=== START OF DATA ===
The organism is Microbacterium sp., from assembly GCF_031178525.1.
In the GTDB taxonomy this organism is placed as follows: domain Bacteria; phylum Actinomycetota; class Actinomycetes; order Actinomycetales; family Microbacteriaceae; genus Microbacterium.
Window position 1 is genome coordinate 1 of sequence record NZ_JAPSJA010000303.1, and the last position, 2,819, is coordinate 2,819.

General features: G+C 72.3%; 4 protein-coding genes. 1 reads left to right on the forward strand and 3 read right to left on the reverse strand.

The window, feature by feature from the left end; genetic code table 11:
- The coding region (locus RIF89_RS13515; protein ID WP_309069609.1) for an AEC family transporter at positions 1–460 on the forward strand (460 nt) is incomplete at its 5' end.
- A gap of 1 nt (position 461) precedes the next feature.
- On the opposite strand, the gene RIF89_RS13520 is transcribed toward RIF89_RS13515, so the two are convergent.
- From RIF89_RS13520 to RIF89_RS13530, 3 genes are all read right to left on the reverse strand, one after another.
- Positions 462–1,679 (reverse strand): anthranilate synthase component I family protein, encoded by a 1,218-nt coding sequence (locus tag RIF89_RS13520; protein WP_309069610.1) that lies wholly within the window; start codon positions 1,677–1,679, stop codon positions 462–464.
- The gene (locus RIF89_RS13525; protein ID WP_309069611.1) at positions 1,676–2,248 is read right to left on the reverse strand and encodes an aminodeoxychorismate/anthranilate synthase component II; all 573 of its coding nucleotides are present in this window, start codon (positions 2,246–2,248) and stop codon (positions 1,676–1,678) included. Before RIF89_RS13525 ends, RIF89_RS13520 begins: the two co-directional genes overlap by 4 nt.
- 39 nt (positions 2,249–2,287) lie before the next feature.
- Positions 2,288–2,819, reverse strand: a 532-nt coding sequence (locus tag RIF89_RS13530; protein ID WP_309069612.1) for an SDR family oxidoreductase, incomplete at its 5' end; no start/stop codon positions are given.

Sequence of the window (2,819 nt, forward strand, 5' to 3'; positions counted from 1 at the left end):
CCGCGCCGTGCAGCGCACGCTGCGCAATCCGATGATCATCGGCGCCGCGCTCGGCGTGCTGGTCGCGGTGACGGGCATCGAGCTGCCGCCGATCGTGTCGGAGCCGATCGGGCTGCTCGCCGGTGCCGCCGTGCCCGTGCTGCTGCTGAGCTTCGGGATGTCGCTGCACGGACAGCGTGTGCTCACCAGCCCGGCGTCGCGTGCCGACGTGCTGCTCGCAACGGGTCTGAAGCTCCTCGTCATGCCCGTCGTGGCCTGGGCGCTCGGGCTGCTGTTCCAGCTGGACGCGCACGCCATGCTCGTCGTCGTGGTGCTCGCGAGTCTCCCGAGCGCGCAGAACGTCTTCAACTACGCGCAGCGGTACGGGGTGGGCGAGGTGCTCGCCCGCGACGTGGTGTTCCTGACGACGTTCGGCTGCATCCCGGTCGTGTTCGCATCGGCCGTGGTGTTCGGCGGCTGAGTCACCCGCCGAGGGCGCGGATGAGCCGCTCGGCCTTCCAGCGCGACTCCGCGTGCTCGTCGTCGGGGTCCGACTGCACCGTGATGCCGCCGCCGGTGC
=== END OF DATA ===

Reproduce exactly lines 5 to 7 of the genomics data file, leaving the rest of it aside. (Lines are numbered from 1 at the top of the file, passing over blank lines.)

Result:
The window, feature by feature from the left end; genetic code table 11:
- The coding region (locus RIF89_RS13515; protein ID WP_309069609.1) for an AEC family transporter at positions 1–460 on the forward strand (460 nt) is incomplete at its 5' end.
- A gap of 1 nt (position 461) precedes the next feature.